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Senior Manager, Media Relations
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February 14, 2007 — Less than a week after General Motors agreed to edit its advertisement featuring a robot who gets laid off and then jumps off a bridge, yet another automobile company has decided to use suicide as a marketing tool. Volkswagen launched a new three-spot advertising campaign, including one ad called “Jumper” that shows a man on a ledge contemplating suicide, who then changes his mind after a stranger drives by and tells him about the new VWs under $17,000.
The American Foundation for Suicide Prevention (AFSP), American Psychiatric Association (APA), Mental Health America (MHA), and the National Alliance on Mental Illness (NAMI) have joined together to urge that Volkswagen to pull this ad and encourage the company to act responsibly, just as General Motors did last week.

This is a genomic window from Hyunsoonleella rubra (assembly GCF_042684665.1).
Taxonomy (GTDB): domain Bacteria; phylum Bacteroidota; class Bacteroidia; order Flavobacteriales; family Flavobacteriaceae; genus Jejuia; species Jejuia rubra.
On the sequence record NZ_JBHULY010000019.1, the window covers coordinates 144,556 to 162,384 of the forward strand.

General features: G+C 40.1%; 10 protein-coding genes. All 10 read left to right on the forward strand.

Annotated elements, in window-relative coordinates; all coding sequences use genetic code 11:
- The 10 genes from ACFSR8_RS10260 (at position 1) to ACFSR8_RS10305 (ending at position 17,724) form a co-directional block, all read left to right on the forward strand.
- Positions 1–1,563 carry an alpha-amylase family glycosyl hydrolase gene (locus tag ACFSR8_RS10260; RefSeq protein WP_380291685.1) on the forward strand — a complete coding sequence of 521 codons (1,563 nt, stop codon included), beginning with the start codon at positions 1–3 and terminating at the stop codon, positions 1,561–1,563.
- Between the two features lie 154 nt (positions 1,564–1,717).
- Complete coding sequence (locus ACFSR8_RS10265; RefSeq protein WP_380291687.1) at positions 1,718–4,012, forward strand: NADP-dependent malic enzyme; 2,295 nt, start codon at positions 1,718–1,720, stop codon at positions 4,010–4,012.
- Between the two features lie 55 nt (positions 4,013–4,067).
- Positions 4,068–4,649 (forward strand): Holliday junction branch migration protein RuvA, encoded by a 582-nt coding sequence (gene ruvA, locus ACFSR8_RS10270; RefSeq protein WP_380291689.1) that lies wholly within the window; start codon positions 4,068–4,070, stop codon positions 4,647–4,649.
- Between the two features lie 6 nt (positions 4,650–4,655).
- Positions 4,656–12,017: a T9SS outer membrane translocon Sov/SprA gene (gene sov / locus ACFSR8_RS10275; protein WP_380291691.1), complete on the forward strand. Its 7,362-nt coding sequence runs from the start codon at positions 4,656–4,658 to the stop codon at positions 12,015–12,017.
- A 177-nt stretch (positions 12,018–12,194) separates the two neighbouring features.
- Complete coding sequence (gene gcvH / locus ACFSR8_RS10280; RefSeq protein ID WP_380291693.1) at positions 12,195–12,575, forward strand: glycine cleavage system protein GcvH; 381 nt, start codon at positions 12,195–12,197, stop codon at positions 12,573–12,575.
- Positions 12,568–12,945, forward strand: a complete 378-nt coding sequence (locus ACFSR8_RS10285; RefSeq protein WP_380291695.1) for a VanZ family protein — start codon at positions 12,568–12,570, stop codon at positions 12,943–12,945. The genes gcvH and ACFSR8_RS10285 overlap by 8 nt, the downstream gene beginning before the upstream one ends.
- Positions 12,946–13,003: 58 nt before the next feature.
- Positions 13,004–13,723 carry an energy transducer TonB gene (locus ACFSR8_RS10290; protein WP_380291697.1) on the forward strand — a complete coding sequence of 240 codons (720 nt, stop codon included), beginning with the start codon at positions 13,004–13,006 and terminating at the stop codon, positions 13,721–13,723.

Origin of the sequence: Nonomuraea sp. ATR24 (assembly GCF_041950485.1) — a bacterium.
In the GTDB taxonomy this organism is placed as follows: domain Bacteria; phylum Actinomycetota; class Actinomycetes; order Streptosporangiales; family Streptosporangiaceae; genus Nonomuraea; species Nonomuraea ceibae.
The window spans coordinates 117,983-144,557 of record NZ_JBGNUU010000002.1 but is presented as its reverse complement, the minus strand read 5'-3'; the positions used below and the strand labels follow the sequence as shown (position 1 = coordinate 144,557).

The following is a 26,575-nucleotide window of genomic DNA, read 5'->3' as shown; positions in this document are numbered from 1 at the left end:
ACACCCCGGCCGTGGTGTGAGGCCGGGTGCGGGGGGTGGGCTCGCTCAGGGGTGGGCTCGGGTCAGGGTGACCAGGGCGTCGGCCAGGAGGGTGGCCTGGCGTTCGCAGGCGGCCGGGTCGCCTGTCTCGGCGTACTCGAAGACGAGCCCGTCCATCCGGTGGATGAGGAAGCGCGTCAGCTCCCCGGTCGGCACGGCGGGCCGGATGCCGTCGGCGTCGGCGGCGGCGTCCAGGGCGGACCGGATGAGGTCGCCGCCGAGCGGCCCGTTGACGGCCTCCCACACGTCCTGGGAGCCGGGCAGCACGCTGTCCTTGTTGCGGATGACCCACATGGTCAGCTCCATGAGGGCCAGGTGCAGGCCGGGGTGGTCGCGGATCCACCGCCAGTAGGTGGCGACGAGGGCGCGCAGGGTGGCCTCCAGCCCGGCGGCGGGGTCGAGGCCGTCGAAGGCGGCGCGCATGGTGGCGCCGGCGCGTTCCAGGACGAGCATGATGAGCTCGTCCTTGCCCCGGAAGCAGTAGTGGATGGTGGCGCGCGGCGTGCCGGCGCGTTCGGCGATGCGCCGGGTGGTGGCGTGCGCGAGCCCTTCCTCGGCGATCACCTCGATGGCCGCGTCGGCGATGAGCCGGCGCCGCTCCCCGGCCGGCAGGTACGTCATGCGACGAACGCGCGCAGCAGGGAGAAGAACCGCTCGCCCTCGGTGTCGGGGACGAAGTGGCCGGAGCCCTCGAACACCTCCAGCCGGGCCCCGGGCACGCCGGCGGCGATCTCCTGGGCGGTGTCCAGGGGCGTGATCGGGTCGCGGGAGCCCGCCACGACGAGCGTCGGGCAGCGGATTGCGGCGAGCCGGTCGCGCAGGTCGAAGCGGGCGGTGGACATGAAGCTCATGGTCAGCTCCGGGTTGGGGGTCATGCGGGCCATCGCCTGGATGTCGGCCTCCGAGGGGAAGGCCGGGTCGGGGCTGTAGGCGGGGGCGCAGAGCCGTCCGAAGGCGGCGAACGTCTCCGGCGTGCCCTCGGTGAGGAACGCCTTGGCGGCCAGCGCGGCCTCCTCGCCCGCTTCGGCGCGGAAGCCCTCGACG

As national organizations dedicated to improving the lives of people living with depression and other mental illnesses and to preventing suicide, we are extremely disappointed that Volkswagen would proceed with this offensive ad that uses suicide and mental illness to sell cars. Stigma continues to shroud suicide and mental illness in our society. Media portrayals, such as this ad, further trivialize the underlying illnesses that can lead to suicide and perpetuate this stigma. According to the National Institute of Mental Health, more than 57 million people live with a mental illnesses and this ad makes light of this issue.
Suicide is a national health problem that claimed 300,000 lives in past 10 years in the United States and there are more than one million suicide attempts each year. It is the fourth leading cause of death among adults aged 18–65 and the third leading cause of death among our youth aged 15–24. The leading cause of suicide is depression, a serious illness that affects 20 million people in the United States each year.
Media Contacts: American Foundation for Suicide Prevention Wylie Tene 1-888-333-AFSP Ext. 24
American Psychiatric Association
Mental Health America
(703) 797-2588 or (703) 599-1375 (cell)
National Alliance on Mental Illness
In a crisis? Call or text 988.